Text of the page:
Parse and use crontab schedules in Python

## Project description

Copyright 2011-2021 Josiah Carlson

Released under the LGPL license version 2.1 and version 3 (you can choose which you’d like to be bound under).

## Description

This package intends to offer a method of parsing crontab schedule entries and determining when an item should next be run. More specifically, it calculates a delay in seconds from when the .next() method is called to when the item should next be executed.

Comparing the below chart to http://en.wikipedia.org/wiki/Cron#CRON_expression you will note that W and # symbols are not supported.

Field Name

Mandatory

Allowed Values

Default Value

Allowed Special Characters

Seconds

No

0-59

0

* / , -

Minutes

Yes

0-59

N/A

* / , -

Hours

Yes

0-23

N/A

* / , -

Day of month

Yes

1-31

N/A

* / , - ? L

Month

Yes

1-12 or JAN-DEC

N/A

* / , -

Day of week

Yes

0-6 or SUN-SAT

N/A

* / , - ? L

Year

No

1970-2099

* / , -

If your cron entry has 5 values, minutes-day of week are used, default seconds is and default year is appended. If your cron entry has 6 values, minutes-year are used, and default seconds are prepended.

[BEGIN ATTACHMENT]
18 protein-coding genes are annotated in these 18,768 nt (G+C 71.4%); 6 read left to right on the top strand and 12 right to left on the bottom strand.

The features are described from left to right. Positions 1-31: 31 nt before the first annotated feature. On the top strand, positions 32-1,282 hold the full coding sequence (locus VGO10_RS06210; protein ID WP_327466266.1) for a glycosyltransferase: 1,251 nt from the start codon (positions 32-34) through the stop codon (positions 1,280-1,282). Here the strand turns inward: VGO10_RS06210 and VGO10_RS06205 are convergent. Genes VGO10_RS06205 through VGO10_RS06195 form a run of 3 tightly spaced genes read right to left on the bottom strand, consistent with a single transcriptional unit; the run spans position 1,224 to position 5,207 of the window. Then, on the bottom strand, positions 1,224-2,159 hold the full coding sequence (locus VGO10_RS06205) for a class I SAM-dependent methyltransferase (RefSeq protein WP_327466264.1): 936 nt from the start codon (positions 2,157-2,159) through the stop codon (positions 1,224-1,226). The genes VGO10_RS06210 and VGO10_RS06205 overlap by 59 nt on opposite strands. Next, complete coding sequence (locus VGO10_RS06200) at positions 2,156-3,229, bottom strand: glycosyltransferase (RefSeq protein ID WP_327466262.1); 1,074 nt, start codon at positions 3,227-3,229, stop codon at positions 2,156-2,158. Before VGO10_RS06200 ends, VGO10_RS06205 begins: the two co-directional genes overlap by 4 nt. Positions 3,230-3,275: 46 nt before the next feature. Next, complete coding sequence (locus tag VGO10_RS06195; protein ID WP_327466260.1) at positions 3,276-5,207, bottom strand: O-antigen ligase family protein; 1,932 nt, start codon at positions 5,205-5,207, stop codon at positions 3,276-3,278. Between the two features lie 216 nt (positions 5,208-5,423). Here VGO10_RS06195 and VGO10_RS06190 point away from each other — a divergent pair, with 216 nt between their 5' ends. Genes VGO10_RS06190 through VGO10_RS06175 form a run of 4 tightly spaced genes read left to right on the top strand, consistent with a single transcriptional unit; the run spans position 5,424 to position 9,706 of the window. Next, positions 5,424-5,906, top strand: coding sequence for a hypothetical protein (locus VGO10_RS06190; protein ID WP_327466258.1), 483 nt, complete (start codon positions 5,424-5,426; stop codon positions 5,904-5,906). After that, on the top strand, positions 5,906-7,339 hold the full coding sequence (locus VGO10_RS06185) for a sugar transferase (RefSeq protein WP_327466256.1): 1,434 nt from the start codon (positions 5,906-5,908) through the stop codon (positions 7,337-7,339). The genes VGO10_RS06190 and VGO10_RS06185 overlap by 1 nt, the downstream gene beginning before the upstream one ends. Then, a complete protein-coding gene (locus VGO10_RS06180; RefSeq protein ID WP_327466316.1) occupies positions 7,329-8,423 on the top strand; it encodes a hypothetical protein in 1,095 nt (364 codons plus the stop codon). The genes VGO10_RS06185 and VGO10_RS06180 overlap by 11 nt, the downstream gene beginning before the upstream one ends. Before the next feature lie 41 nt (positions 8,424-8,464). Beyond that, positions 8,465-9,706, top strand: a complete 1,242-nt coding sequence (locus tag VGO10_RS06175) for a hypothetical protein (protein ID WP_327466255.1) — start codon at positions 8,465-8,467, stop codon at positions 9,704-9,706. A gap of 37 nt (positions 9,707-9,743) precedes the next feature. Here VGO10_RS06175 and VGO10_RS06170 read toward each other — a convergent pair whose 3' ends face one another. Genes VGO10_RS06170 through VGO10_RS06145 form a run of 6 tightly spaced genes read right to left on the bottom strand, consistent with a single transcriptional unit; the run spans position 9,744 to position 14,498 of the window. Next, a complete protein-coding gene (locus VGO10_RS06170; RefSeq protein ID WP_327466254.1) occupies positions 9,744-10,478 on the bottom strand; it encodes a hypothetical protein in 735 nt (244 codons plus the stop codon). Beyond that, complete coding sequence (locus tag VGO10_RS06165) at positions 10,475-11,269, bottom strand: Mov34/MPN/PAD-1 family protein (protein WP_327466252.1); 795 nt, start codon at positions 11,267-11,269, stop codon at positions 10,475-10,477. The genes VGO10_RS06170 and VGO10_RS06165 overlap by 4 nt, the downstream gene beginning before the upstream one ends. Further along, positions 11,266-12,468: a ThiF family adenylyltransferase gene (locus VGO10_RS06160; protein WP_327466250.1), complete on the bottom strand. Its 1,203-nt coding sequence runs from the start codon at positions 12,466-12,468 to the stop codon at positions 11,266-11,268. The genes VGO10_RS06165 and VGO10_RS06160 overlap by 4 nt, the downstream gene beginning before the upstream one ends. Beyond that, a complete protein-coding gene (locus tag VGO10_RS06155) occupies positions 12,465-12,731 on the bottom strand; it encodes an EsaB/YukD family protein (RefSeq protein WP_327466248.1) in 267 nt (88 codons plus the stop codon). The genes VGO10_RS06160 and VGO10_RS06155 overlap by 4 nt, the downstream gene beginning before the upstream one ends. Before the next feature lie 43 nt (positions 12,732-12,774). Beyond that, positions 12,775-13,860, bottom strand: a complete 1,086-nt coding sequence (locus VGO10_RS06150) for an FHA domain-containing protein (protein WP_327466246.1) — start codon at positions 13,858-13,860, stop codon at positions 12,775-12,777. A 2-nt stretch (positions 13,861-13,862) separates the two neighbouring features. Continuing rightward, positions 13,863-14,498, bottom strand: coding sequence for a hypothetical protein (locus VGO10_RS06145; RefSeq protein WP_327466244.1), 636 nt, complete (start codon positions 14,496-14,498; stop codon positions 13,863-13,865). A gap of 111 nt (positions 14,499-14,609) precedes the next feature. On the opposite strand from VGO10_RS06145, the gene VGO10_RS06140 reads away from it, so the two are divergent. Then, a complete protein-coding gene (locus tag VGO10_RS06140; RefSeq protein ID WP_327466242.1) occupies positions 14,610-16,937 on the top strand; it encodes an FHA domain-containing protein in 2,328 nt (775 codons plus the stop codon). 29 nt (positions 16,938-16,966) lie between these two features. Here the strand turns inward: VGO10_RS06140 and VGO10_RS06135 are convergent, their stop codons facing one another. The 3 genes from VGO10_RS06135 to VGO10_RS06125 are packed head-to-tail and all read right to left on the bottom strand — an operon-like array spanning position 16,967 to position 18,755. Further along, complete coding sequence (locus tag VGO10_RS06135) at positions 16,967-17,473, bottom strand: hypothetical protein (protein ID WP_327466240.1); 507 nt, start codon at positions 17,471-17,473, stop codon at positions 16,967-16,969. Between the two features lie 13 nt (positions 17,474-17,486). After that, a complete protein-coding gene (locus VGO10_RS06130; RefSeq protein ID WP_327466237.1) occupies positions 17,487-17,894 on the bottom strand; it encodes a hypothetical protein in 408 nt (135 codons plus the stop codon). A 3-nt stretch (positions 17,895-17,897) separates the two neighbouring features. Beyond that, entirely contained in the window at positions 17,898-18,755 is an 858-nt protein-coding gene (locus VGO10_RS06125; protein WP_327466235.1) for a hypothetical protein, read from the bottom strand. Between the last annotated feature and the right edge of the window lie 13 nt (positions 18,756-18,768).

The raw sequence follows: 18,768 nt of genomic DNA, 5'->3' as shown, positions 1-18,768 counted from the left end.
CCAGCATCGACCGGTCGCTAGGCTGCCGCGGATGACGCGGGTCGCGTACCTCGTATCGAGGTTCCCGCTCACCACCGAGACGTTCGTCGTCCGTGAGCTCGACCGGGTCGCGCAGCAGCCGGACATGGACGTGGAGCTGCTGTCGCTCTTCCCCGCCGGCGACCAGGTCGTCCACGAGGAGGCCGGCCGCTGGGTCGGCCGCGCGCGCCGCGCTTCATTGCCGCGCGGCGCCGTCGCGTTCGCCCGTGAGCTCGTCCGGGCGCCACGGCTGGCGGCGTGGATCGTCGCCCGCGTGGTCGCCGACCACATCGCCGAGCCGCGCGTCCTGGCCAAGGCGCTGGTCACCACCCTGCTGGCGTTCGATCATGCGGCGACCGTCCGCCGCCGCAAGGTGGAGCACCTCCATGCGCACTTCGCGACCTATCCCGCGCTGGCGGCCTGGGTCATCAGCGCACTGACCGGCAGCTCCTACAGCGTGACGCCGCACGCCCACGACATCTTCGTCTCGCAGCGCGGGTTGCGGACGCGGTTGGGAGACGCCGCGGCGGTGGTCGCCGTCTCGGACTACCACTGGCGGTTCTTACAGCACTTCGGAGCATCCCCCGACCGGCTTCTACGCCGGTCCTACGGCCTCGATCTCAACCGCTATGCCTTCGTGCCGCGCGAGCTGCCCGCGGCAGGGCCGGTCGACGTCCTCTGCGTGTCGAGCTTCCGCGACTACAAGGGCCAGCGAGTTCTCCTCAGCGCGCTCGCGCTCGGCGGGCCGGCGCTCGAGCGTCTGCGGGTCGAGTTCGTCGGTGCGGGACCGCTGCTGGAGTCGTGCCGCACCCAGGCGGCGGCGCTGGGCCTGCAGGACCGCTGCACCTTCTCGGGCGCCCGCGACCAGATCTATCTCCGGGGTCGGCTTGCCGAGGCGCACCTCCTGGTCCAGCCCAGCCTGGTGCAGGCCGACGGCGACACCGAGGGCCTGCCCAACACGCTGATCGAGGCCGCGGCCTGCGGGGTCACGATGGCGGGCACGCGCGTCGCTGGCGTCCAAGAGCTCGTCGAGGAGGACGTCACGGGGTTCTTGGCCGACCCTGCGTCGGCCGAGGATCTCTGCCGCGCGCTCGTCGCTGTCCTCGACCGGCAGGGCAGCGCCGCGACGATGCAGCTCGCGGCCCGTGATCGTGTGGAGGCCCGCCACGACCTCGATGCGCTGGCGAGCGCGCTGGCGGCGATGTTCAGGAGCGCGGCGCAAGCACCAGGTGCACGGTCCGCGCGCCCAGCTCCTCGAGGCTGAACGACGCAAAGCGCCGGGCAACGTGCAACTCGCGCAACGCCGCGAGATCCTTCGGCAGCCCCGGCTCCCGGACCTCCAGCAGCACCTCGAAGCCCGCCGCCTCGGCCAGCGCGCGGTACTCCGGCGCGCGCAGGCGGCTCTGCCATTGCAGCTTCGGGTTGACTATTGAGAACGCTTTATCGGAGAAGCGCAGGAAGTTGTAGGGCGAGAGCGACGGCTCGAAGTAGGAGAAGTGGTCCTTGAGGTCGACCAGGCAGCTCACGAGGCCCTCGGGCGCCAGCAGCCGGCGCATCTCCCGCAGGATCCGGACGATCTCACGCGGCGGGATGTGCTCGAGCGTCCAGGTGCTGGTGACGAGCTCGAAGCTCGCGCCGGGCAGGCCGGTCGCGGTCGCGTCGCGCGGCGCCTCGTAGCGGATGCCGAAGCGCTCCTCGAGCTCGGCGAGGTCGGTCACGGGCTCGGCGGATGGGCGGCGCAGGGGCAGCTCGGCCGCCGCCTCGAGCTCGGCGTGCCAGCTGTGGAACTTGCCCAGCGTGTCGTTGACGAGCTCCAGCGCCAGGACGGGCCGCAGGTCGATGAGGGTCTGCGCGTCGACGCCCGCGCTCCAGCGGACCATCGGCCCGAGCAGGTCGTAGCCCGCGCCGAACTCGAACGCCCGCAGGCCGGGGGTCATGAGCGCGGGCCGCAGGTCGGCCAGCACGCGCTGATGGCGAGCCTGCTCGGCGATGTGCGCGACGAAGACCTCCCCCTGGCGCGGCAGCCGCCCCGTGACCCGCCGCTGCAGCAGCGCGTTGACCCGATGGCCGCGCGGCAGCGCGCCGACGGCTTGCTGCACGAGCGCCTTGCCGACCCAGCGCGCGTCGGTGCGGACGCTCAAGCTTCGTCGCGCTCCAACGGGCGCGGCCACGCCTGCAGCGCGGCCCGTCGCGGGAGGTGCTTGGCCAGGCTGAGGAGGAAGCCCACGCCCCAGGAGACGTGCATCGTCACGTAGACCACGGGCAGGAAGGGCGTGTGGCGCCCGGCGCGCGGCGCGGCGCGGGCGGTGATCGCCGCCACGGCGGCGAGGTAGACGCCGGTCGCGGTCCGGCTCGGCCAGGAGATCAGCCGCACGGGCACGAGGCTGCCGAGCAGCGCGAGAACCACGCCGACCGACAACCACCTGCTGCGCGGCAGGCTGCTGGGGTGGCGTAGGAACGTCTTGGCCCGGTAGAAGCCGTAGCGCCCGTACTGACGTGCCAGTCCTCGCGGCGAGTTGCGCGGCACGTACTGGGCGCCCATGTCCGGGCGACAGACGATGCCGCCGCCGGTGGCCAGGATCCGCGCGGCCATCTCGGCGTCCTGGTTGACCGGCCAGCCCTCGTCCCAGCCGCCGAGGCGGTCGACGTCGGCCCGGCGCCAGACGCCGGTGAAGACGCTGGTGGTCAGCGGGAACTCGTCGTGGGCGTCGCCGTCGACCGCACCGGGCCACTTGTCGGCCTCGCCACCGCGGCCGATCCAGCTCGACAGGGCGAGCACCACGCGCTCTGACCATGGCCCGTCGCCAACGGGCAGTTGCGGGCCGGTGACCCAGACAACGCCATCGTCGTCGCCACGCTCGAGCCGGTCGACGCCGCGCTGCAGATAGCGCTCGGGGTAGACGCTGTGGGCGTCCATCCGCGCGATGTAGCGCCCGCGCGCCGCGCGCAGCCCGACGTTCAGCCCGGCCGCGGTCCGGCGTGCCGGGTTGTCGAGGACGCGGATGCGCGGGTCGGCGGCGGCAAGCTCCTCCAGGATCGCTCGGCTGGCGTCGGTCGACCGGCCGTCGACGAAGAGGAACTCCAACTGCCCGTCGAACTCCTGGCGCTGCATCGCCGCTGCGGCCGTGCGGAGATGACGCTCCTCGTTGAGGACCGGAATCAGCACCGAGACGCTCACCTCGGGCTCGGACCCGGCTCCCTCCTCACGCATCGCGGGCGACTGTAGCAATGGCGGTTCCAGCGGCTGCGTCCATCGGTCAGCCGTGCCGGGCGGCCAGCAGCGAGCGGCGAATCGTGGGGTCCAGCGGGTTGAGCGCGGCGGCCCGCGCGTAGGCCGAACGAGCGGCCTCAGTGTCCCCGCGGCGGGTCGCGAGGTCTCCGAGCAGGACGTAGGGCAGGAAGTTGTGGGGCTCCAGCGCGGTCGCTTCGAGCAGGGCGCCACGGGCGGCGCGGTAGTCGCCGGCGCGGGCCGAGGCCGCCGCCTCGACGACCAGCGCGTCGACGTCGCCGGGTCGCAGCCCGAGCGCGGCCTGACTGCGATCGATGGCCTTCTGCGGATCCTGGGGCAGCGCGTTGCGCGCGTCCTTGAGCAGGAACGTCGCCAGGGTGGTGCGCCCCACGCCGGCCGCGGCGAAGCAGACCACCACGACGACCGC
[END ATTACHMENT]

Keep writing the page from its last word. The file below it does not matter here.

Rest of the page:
As such, only 5-7 value crontab entries are accepted (and mangled to 7 values, as necessary).

## Sample individual crontab fields

Examples of supported entries are as follows:

*
*/5
7/8
3-25/7
3,7,9
0-10,30-40/5

For month or day of week entries, 3 letter abbreviations of the month or day can be used to the left of any optional / where a number could be used.

For days of the week:

mon-fri
sun-thu/2

For month:

apr-jul
mar-sep/3

## Installation

pip install crontab

## Example uses

>>> from crontab import CronTab
>>> from datetime import datetime
>>> # define the crontab for 25 minutes past the hour every hour
... entry = CronTab('25 * * * *')
>>> # find the delay from when this was run (around 11:13AM)
... entry.next()
720.81637899999998
>>> # find the delay from when it was last scheduled
... entry.next(datetime(2011, 7, 17, 11, 25))
3600.0

## Notes

At most one of ‘day of week’ or ‘day of month’ can be a value other than ‘?’ or ‘*’. We violate spec here and allow ‘*’ to be an alias for ‘?’, in the case where one of those values is specified (seeing as some platforms don’t support ‘?’).

This module also supports the convenient aliases:

@yearly
@annually
@monthly
@weekly
@daily
@hourly

Example full crontab entries and their meanings:

30 */2 * * * -> 30 minutes past the hour every 2 hours
15,45 23 * * * -> 11:15PM and 11:45PM every day
0 1 ? * SUN -> 1AM every Sunday
0 1 * * SUN -> 1AM every Sunday (same as above)
0 0 1 jan/2 * 2011-2013 ->
midnight on January 1, 2011 and the first of every odd month until
the end of 2013
24 7 L * * -> 7:24 AM on the last day of every month
24 7 * * L5 -> 7:24 AM on the last friday of every month
24 7 * * Lwed-fri ->
7:24 AM on the last wednesday, thursday, and friday of every month

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